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top-level functions in a package

3 replies
Russ P.
Joined: 2009-01-31,
User offline. Last seen 1 year 26 weeks ago.
I am just starting to learn Scala. It doesn't seem to let me put top-level functions (i.e., regular functions that are not methods of a class) in a package. Am I missing something? I can't find anything about it in the Odersky book. Thanks.

Russ P.

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http://RussP.us
James Iry
Joined: 2008-08-19,
User offline. Last seen 1 year 23 weeks ago.
Re: top-level functions in a package
One way to look at

object Foo {
  def f(x:Int) = ...
}

Is that f is a top level function in the Foo module.

On Sat, Jan 31, 2009 at 8:41 PM, Russ Paielli <russ [dot] paielli [at] gmail [dot] com> wrote:
I am just starting to learn Scala. It doesn't seem to let me put top-level functions (i.e., regular functions that are not methods of a class) in a package. Am I missing something? I can't find anything about it in the Odersky book. Thanks.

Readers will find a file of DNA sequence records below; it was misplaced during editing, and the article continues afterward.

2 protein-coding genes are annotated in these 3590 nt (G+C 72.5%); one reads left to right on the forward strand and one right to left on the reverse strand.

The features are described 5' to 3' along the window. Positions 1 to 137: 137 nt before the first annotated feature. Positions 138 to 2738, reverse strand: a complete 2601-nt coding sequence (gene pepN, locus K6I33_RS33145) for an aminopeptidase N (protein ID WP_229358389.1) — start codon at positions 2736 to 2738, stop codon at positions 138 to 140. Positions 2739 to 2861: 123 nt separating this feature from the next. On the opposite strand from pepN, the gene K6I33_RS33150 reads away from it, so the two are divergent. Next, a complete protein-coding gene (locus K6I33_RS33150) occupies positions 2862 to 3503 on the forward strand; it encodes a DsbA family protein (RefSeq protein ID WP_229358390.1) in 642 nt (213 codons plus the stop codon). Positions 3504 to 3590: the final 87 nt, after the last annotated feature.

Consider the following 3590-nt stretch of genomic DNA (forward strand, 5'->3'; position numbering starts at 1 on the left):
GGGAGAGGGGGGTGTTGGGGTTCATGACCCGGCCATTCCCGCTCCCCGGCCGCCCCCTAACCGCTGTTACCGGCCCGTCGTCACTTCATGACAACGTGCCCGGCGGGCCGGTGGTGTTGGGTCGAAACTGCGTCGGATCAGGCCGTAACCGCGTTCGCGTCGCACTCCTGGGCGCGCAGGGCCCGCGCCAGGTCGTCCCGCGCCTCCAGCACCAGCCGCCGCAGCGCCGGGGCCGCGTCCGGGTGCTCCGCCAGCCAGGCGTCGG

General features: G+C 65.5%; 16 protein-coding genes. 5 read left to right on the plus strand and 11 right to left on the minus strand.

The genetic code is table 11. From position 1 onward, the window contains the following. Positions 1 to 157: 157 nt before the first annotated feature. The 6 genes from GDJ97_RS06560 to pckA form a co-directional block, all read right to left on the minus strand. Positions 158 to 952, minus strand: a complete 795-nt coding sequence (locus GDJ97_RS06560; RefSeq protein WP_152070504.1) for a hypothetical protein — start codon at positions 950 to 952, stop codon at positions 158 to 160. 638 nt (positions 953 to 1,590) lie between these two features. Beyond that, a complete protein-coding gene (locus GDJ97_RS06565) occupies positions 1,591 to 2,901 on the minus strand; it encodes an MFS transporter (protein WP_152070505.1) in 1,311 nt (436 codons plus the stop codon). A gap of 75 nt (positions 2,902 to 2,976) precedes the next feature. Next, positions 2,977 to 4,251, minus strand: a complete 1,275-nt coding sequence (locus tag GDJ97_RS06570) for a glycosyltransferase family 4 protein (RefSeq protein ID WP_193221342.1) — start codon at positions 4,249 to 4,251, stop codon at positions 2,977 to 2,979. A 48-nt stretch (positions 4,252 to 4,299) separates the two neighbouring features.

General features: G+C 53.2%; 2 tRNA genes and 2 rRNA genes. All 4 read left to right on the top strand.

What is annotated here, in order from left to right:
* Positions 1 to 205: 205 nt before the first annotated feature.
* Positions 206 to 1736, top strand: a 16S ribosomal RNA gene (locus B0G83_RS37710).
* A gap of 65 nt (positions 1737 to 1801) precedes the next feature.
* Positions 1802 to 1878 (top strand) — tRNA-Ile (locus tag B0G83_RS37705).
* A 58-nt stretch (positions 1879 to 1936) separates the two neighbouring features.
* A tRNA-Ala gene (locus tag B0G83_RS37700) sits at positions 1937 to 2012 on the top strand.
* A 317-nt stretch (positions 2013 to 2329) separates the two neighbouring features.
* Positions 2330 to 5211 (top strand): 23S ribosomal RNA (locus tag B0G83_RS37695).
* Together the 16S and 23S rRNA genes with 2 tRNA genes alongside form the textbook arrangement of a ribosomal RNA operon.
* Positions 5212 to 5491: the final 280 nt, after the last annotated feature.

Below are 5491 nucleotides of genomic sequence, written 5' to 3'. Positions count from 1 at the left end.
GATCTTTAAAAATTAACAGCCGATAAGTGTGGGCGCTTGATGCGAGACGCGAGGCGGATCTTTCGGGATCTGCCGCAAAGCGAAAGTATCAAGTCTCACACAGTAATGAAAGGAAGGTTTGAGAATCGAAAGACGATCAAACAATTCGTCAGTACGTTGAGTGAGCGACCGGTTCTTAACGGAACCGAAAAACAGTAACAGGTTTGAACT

Russ P.

--
http://RussP.us

Jens Alfke
Joined: 2009-01-30,
User offline. Last seen 42 years 45 weeks ago.
Re: top-level functions in a package

On Jan 31, 2009, at 8:41 PM, Russ Paielli wrote:

> I am just starting to learn Scala. It doesn't seem to let me put top-
> level functions (i.e., regular functions that are not methods of a
> class) in a package.

Right. It inherits this from Java — there are no bare functions, only
methods of classes.
If you need a standalone function, use the 'object' keyword to declare
a singleton object and make it a method of that.

—Jens

Viktor Klang
Joined: 2008-12-17,
User offline. Last seen 1 year 27 weeks ago.
Re: top-level functions in a package
or an object extending FunctionN and then implement the apply() method and voilá?

On Sun, Feb 1, 2009 at 6:04 AM, Jens Alfke <jens [at] mooseyard [dot] com> wrote:

On Jan 31, 2009, at 8:41 PM, Russ Paielli wrote:

I am just starting to learn Scala. It doesn't seem to let me put top-level functions (i.e., regular functions that are not methods of a class) in a package.

Right. It inherits this from Java — there are no bare functions, only methods of classes.
If you need a standalone function, use the 'object' keyword to declare a singleton object and make it a method of that.

—Jens




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Viktor Klang
Senior Systems Analyst

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